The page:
That is a lesson in solid management. Know your people and cater to their needs and wishes. “We began attracting younger and younger players and our first task was to find coaches to handle the growing interest among kids and teenagers,” said Kalle Flogman, another diehard Carlstad organizer, who alongside Rikard, has helped take football to another level.
Like Borg, he played for the Crusaders and when he decided that his playing days were over, offered to help. That was in 2009 and he has been a part of the inner circle ever since.
These two have put their stamp on the growth of football in Carlstad and surrounding area but also on its development throughout the country.
The Warrior Way
Tony Allen is a veteran of NFL Europe having played and coached in that league. He was also head of International Player Development for NFL Europe for many years. He played for and then coached the London Olympians to the British title in the early 90s. He knows what it takes to build a successful club.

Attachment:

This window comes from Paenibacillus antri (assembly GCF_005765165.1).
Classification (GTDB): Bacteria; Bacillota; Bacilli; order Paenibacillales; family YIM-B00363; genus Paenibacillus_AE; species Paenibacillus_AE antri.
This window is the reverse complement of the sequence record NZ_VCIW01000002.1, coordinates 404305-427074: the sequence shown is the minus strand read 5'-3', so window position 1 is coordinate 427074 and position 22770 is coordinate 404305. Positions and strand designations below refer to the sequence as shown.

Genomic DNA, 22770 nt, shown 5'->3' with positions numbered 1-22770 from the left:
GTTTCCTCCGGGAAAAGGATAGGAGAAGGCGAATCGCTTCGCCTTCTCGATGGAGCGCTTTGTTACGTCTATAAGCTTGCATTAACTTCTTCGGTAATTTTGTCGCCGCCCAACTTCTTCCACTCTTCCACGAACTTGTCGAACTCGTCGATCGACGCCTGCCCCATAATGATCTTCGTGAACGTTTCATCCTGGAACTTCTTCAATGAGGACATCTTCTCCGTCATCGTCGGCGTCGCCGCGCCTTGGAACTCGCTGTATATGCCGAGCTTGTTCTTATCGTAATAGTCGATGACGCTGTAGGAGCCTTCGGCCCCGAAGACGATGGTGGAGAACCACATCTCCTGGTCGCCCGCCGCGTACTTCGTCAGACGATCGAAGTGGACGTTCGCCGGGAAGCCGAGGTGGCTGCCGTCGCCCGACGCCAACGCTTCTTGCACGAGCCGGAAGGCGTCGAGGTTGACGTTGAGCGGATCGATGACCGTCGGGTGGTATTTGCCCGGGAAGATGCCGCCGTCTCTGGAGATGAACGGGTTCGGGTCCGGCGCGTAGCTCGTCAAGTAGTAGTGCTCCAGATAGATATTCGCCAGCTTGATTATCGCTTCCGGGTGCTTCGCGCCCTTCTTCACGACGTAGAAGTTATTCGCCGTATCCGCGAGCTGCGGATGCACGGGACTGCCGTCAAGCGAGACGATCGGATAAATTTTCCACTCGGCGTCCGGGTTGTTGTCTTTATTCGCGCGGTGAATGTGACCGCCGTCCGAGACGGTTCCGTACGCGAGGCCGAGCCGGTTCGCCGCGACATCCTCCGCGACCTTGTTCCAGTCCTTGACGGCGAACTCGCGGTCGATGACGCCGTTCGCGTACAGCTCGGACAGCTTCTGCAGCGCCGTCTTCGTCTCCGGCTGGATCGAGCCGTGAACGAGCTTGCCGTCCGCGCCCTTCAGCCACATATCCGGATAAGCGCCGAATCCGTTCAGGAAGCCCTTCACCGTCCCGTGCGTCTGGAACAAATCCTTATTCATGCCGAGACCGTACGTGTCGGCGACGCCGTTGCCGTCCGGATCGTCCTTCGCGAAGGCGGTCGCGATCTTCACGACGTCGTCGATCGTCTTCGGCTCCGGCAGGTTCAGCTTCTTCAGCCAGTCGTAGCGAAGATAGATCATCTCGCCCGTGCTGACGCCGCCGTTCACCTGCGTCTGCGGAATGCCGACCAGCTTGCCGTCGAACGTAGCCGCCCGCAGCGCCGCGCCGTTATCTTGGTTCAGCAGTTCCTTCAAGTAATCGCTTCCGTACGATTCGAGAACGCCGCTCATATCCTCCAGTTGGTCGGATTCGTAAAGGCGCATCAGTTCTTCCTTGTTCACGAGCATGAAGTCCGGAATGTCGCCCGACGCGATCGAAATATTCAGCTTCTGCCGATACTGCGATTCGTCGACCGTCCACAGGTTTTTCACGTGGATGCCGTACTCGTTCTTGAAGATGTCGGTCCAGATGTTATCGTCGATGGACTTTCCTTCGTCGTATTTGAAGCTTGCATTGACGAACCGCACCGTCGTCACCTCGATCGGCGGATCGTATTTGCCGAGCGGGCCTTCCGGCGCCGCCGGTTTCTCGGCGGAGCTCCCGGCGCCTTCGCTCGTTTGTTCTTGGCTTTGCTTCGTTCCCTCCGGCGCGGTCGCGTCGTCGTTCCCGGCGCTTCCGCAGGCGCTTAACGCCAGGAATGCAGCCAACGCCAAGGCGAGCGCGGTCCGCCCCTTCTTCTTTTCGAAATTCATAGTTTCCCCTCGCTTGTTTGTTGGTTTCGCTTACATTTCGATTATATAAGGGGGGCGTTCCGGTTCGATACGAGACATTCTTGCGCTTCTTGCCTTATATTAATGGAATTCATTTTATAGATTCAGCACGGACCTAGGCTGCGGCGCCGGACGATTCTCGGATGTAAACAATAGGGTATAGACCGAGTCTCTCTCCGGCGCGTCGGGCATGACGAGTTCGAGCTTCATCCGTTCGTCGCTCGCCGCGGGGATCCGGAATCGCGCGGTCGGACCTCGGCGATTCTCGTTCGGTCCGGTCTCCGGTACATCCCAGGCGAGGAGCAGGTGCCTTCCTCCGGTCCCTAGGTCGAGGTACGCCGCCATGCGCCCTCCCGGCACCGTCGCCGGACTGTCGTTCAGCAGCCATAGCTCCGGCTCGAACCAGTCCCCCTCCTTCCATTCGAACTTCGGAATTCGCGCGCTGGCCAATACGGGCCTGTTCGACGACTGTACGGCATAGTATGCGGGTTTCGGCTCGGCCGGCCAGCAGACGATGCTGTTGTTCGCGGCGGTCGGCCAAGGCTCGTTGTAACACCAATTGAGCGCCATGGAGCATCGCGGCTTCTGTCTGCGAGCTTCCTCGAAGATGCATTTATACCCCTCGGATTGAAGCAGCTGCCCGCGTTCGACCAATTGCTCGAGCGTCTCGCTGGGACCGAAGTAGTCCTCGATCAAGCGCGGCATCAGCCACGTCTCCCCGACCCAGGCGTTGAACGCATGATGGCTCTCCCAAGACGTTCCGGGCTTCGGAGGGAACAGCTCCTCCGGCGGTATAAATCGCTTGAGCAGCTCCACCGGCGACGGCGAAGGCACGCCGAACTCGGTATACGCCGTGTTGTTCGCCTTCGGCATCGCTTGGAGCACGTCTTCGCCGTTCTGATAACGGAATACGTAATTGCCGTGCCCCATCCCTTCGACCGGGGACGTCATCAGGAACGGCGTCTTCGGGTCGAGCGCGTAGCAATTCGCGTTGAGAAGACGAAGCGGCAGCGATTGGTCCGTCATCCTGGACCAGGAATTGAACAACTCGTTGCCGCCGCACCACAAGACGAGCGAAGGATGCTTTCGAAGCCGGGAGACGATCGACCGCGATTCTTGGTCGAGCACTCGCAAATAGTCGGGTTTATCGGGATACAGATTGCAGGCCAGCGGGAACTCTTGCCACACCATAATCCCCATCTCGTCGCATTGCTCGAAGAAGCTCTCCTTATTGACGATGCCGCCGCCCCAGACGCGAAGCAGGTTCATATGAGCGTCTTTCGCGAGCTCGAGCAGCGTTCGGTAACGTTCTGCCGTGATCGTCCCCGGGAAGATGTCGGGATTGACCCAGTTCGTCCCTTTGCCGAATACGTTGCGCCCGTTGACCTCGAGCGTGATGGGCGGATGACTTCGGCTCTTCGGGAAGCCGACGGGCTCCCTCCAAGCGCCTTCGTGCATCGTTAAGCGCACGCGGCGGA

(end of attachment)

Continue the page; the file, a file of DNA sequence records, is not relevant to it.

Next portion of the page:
Together with another former player and coach, Gerry Anderson, Allen formed the Warriors to teach the game American football to kids in London. The pair always believed in giving young people a sound platform using coaching and a solid organization to create success. To him, success is stimulating interest in the game and nurturing players. The by-product will always be success on the field.
The club started to grow and Allen and Anderson began to add more and more coaches to handle the growing interest in the game (There are now 28 coaches and counting). They focused on the under 21 age group while attracting more and more kids to play flag football. In the UK, tackle football does not start until the age of 14.